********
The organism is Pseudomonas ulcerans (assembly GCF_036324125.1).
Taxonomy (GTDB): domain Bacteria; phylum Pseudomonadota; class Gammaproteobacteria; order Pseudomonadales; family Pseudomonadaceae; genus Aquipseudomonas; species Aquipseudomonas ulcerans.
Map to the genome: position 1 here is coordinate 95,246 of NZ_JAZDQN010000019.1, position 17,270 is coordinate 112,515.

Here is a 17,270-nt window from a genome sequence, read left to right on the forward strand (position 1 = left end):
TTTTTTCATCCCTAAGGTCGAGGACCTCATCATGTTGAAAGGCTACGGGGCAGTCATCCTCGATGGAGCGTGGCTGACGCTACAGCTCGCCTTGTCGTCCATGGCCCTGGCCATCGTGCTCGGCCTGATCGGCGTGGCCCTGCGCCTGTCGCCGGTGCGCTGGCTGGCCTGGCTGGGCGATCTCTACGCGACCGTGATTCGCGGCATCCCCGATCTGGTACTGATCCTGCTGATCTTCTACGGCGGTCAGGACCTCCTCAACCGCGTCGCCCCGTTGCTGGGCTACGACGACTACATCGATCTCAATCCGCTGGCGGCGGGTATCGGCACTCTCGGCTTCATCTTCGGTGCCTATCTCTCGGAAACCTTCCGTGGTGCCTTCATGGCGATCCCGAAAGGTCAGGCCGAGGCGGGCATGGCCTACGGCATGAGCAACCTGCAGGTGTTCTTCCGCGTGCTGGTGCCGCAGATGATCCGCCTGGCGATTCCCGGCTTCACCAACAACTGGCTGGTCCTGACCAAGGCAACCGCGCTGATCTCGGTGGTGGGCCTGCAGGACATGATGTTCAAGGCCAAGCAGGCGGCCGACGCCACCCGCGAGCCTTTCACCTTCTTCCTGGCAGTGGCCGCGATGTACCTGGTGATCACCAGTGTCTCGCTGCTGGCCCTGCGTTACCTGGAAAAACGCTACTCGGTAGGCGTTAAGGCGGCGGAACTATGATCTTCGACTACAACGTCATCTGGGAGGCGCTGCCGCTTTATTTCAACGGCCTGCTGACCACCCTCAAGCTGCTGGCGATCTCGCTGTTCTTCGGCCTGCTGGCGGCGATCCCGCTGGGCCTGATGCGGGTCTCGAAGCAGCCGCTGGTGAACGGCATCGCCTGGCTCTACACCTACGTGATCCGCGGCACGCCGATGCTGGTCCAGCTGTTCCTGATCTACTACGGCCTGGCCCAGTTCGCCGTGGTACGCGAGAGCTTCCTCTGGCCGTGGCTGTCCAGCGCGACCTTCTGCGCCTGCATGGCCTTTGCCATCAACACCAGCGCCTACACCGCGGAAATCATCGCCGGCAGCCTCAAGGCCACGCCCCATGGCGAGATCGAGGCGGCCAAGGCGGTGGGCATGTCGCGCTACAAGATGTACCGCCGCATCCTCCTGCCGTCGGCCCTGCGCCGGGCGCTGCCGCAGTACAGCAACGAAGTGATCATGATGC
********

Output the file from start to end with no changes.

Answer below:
The organism is Pseudomonas ulcerans (assembly GCF_036324125.1).
Taxonomy (GTDB): domain Bacteria; phylum Pseudomonadota; class Gammaproteobacteria; order Pseudomonadales; family Pseudomonadaceae; genus Aquipseudomonas; species Aquipseudomonas ulcerans.
Map to the genome: position 1 here is coordinate 95,246 of NZ_JAZDQN010000019.1, position 17,270 is coordinate 112,515.

Here is a 17,270-nt window from a genome sequence, read left to right on the forward strand (position 1 = left end):
TTTTTTCATCCCTAAGGTCGAGGACCTCATCATGTTGAAAGGCTACGGGGCAGTCATCCTCGATGGAGCGTGGCTGACGCTACAGCTCGCCTTGTCGTCCATGGCCCTGGCCATCGTGCTCGGCCTGATCGGCGTGGCCCTGCGCCTGTCGCCGGTGCGCTGGCTGGCCTGGCTGGGCGATCTCTACGCGACCGTGATTCGCGGCATCCCCGATCTGGTACTGATCCTGCTGATCTTCTACGGCGGTCAGGACCTCCTCAACCGCGTCGCCCCGTTGCTGGGCTACGACGACTACATCGATCTCAATCCGCTGGCGGCGGGTATCGGCACTCTCGGCTTCATCTTCGGTGCCTATCTCTCGGAAACCTTCCGTGGTGCCTTCATGGCGATCCCGAAAGGTCAGGCCGAGGCGGGCATGGCCTACGGCATGAGCAACCTGCAGGTGTTCTTCCGCGTGCTGGTGCCGCAGATGATCCGCCTGGCGATTCCCGGCTTCACCAACAACTGGCTGGTCCTGACCAAGGCAACCGCGCTGATCTCGGTGGTGGGCCTGCAGGACATGATGTTCAAGGCCAAGCAGGCGGCCGACGCCACCCGCGAGCCTTTCACCTTCTTCCTGGCAGTGGCCGCGATGTACCTGGTGATCACCAGTGTCTCGCTGCTGGCCCTGCGTTACCTGGAAAAACGCTACTCGGTAGGCGTTAAGGCGGCGGAACTATGATCTTCGACTACAACGTCATCTGGGAGGCGCTGCCGCTTTATTTCAACGGCCTGCTGACCACCCTCAAGCTGCTGGCGATCTCGCTGTTCTTCGGCCTGCTGGCGGCGATCCCGCTGGGCCTGATGCGGGTCTCGAAGCAGCCGCTGGTGAACGGCATCGCCTGGCTCTACACCTACGTGATCCGCGGCACGCCGATGCTGGTCCAGCTGTTCCTGATCTACTACGGCCTGGCCCAGTTCGCCGTGGTACGCGAGAGCTTCCTCTGGCCGTGGCTGTCCAGCGCGACCTTCTGCGCCTGCATGGCCTTTGCCATCAACACCAGCGCCTACACCGCGGAAATCATCGCCGGCAGCCTCAAGGCCACGCCCCATGGCGAGATCGAGGCGGCCAAGGCGGTGGGCATGTCGCGCTACAAGATGTACCGCCGCATCCTCCTGCCGTCGGCCCTGCGCCGGGCGCTGCCGCAGTACAGCAACGAAGTGATCATGATGC